There is not a BSP tree used during the actual rendering pass. Instead, there is a frustum culling routine that is passed the bounding box of every object in the level - both world objects and room geoemtry. This routine detects if the bounding box intersects the viewing frustum. Remember, no BSP tree is being used. If the bounding box of these objects intersect the viewing frustum, then I add a pointer to this object to another list... a "possible object to be rendered list", if you will.

Now I iterate through the "possible object to be rendered list" and render every single "room geometry object".

Now that I rendered the walls, floors, windows, and ceilings, the depth buffer has been updated accordingly. I still haven't swapped the buffer yet to display the room geometry because I have general world objects to render still, but I do have a depth buffer with the values of the room in it.

Now, I use a GL_ARB_occlusion_query() call to render the bounding boxes of all the general objects in my "possible object to be rendered list". I do not consider the room geometry that I have already rendered. What this call does is tell me the number of pixels in the framebuffer that would update their z-values if I rendered the object. If it returns a 0, for example, the object might be in the frustum itself but is probably behind a wall - because the z-buffer will not be updated at all if I rendered the bounding box. If I get a value of, say 450, then I know that at least some of the object will be visible to the camera. Maybe part of it is viewable from a window, for example.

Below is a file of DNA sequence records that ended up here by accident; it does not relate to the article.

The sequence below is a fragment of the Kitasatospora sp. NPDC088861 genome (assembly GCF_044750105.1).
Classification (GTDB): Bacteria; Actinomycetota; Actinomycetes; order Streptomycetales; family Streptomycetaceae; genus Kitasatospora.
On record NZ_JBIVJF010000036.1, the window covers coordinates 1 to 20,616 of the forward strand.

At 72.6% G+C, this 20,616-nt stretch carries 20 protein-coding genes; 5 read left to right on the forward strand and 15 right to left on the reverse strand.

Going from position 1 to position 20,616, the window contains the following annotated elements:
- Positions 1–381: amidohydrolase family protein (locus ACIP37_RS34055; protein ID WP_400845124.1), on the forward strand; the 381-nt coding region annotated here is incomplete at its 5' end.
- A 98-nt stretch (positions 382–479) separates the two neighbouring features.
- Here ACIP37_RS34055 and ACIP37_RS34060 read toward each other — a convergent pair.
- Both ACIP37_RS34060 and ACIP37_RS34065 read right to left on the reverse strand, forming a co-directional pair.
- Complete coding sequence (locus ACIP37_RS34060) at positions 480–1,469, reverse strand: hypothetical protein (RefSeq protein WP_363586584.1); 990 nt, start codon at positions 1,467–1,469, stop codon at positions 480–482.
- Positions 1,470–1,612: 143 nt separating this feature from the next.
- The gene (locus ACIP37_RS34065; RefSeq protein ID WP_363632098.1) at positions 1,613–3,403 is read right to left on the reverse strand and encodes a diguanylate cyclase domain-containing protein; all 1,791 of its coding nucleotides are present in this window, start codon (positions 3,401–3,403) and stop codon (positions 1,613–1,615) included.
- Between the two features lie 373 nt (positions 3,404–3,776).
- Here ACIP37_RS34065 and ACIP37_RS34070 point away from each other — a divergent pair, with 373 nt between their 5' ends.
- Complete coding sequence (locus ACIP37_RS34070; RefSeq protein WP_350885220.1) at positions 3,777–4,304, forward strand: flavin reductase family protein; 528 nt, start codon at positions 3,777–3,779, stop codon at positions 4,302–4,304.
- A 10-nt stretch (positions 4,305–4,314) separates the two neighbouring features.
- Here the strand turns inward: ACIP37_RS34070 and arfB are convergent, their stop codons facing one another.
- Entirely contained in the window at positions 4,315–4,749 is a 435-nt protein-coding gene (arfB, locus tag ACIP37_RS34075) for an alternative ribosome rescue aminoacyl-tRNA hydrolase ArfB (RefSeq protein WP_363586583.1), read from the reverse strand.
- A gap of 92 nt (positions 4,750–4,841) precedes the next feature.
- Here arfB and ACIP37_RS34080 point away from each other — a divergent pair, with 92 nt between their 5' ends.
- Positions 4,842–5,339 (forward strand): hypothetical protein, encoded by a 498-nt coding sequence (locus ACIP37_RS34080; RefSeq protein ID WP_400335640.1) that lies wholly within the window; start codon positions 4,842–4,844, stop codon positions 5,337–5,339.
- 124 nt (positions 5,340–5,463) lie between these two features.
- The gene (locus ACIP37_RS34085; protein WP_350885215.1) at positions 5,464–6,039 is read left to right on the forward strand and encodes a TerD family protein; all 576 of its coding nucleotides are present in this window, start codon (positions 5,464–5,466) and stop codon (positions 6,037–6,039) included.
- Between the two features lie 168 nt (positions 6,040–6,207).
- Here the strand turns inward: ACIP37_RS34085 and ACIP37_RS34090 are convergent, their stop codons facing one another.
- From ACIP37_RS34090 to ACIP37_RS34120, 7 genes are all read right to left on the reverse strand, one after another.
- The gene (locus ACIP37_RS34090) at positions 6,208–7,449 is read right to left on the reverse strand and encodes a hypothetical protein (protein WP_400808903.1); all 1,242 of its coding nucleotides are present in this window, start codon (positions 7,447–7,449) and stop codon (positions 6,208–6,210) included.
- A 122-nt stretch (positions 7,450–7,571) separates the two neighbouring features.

A lot of this explaination may have repeated what I already suggested in my previously reponse. So let me attempt to answer your most recent question directly as a summary. You ask "doesn't constructing the BSP tree cause u, v alignment problems when you split a triangle". My answer in this case is, no it does not. Geometry in my engine is never split, and furthermore, geometry that is directly rendered is never rendered into the quad tree in the first place.

BSP-trees are rarely used in visibility culling routines anymore, they are mostly used in collision detection.

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thanx both jdaniel and "Anonymous Poster" for your contibutions.
really appriciate them.